Coping

Believing a Lie About Yourself

icicles

Do you know someone who can be cold as ice?

Criticism is a way of life in some offices and households. Bosses don’t want you to get too big for your britches, so they feel they have to cut you down a notch. Family members want to let you know that they aren’t happy with you – what you’re doing scares them. Your special person or significant other criticizes you for what you did or didn’t do. Sometimes it seems like we hear it from every direction. Is it all legitimate?

icicleSome of it probably is. We’re not perfect; we know that better than anyone else. But is all the disapproval a call to action? Maybe not. Sometimes, it’s criticism is more of a reflection of the speaker’s different point of view than it is that we are inappropriate. The most hurtful things can needle us and make us just feel sad and hate ourselves. When the criticism is justified, I think a lot of us think of ways to do better, if we can. But some judgments just make us feel dead and yukky inside. I’m sure there’s a technical term for it, but I think you know what I mean.

abandoned shack; log cabin

We feel cold and empty inside when we believe lies about ourselves, because our souls know it isn’t true.

That feeling is the disappointment our soul feels when we believe that we deserved the judgment another made about us that isn’t true. Whether you argue back or you keep your silence, in your heart, you owe it to yourself to parse out your truth from someone else’s fiction. When you are talking to yourself, step away from the fiction.

apple bud

We are like tender buds that will blossom in the spring, provided that we aren’t frozen out by frost.

Don’t add to your trauma by accepting another’s disapproval and blame when your actions were right for you. Turn away and take care of yourself. Sometimes our choices could have been better, but what if they aren’t? Making a poor choice isn’t a crime; it’s a learning opportunity. Allow yourself to learn; don’t accept that you’re a “bad” person unless you know in your heart you did what you consider to be wrong. When people offer you pain because it makes them feel better, with no constructive reason for you, just say “no.” You don’t have to accept what they say is true.

mountain snow

It feels cold and stark now, but it won’t be that way forever.

Sad friend that I talked to today, love yourself. Stop listening to the haters, even when they are are your last friend in the world, or your parent, or a stranger on the street. No one has a right to hurt you in an attempt to make themselves feel better.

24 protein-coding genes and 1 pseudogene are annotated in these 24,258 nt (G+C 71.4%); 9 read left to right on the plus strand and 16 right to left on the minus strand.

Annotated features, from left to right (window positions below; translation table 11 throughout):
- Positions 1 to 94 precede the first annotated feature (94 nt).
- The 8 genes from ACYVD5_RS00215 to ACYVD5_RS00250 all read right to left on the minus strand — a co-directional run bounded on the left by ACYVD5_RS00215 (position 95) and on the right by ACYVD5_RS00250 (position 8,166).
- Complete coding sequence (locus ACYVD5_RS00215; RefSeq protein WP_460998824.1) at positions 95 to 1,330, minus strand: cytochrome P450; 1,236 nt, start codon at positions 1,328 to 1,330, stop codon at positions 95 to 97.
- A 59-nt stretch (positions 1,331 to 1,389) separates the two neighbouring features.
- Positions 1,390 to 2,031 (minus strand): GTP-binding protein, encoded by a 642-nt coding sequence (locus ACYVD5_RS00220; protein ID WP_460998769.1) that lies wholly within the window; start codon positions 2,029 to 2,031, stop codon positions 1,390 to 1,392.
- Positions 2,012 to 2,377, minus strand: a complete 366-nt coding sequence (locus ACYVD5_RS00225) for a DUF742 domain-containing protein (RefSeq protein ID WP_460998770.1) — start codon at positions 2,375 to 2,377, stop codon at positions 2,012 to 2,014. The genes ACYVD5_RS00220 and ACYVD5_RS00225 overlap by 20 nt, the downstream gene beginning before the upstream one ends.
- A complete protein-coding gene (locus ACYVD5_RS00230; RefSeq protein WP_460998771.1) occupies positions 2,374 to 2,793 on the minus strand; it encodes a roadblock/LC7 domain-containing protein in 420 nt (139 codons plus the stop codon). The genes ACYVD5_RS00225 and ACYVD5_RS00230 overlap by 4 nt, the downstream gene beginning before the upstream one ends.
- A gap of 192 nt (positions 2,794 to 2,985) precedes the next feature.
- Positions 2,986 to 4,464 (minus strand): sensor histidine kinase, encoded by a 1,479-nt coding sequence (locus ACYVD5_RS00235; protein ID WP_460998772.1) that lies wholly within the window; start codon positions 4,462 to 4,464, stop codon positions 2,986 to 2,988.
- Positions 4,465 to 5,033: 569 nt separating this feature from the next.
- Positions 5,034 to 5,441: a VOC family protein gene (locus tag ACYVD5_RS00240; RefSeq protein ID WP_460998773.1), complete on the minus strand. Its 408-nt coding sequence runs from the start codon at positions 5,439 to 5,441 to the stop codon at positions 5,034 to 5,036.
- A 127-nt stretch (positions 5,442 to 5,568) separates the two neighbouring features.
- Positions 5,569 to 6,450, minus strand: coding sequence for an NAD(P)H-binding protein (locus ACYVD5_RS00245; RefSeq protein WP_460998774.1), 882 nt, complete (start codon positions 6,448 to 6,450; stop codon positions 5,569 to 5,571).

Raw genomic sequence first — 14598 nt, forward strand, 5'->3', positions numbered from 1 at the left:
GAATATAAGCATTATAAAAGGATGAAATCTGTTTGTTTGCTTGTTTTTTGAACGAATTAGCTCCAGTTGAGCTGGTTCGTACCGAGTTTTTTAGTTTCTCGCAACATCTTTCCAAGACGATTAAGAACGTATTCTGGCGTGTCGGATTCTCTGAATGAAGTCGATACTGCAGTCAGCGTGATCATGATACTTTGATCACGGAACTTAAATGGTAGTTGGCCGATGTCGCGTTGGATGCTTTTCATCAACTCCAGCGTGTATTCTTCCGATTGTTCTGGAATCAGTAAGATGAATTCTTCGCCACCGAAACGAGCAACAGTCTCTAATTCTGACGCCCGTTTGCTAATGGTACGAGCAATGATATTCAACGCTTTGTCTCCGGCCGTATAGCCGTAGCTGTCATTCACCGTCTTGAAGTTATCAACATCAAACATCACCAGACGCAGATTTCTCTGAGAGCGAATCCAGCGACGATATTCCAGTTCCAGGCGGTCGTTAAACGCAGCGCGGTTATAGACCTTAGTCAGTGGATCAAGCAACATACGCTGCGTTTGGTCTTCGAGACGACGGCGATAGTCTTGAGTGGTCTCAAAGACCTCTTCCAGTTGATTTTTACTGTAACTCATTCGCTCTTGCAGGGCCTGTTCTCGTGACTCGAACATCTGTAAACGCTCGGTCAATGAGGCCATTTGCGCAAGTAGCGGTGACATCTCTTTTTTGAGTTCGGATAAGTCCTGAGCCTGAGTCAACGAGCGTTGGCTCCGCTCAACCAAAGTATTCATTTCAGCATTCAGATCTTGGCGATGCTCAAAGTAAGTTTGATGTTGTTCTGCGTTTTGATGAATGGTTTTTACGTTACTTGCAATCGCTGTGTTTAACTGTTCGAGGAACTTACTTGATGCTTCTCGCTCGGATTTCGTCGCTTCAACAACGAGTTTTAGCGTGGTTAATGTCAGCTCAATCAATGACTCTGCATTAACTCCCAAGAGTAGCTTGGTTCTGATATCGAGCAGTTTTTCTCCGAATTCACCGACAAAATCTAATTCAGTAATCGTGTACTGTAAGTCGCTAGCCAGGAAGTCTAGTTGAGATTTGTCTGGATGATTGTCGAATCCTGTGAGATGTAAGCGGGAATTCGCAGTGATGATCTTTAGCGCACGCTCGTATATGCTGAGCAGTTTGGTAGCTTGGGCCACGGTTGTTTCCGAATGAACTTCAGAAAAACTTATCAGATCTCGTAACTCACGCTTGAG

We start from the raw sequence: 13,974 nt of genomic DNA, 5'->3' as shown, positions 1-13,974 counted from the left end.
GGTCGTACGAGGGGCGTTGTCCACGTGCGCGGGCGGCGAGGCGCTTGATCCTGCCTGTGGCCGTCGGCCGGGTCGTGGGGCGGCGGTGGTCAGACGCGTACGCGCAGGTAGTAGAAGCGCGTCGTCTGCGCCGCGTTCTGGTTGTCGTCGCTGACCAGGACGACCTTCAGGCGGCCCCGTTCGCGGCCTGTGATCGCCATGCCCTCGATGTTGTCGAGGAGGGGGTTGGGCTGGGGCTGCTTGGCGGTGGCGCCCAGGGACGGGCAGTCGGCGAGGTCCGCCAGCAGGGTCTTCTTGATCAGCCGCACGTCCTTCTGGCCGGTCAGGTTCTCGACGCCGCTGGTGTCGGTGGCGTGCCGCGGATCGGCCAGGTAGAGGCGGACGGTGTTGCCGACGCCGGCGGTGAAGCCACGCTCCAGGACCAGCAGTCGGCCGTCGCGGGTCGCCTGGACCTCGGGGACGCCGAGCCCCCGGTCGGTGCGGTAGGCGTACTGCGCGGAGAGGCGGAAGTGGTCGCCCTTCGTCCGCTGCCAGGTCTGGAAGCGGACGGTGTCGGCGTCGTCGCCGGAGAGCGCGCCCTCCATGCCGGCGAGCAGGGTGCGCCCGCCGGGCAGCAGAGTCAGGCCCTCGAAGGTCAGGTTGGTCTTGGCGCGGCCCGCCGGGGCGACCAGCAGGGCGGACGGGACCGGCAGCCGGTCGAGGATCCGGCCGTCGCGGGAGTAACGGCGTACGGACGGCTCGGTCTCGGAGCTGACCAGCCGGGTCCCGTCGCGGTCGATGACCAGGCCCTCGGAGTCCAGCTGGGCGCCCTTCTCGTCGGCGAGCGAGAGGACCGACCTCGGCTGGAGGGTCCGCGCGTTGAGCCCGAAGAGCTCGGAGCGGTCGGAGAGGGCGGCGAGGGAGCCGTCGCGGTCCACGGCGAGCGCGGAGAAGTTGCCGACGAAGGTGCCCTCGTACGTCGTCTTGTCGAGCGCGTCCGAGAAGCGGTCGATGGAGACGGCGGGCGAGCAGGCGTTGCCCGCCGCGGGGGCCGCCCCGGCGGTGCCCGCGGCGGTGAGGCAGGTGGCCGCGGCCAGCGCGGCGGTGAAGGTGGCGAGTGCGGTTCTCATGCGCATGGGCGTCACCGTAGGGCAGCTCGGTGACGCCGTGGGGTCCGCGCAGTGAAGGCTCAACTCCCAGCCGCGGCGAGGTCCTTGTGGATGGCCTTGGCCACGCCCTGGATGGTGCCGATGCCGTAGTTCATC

snowy hill 3 cropped CW

12 replies »

  1. A good post. What we say and what we hear is often misdirected and unkind. What we hear is not always what someone actually said either. All our encounters with others, whether they be verbal or actions, are colored by what is inside us as well as what is inside the other person. For some people, love is their human condition. For others, cruelty is their human condition. What produces those traits is often a mystery. It takes a strong person to accurately hear and then evaluate. You are wise to know that evaluation is necessary and that you don’t have to accept what others have to say to you or about you. I grew up on the saying, “the truth hurts”. How terrible. Truth should not hurt. It should be constructive. Another thought you mentioned is that what people say to you often is a reflection of their own insecurities and poor judgments of themselves. They are revealing their own private perspective and pain which is not respectful of others perspectives. So, how are these observations supposed to enlighten us? We should always speak to others with respect. That is the lesson. We should be careful that we mind what we say to others as well as being careful what we accept from others. And always, “consider the source”.

    Well said sweet daughter.

    Mom

    Liked by 1 person

  2. “You owe it to yourself to parse out your truth from someone else’s fiction. Don’t add to your trauma by accepting another’s disapproval and blame when your actions were right for you.” Perfectly and eloquently stated, thank you! This is a beautiful post, and such wonderful advice.

    Liked by 1 person

  3. This is beautifully written and so true. I’ve seen some people defend a cruel statement by saying that ‘they were just being honest’. But just because something is the truth, doesn’t mean that it can’t be said with kindness. Thank you for the reminder to not allow others to dictate how I feel about myself 🙂

    Liked by 2 people

  4. Good point, Karel. In the past, I have made others right for saying or doing something hurtful by saying to myself, “Even though this is misdirected, I’m sure they are coming from a place of love.” BUT, I now realize we often come from a place of fear, doubt, and anger and I need to recognize the difference.

    Liked by 1 person

  5. Beautifully, eloquently with lovely photos, written. Many times, family members can be most hurtful when we believe their criticisms (even when they aren’t true). To thresh the truth from fiction can be hard to do, but it is always necessary for our own souls and heartlights to continue to shine. ♥

    Liked by 1 person

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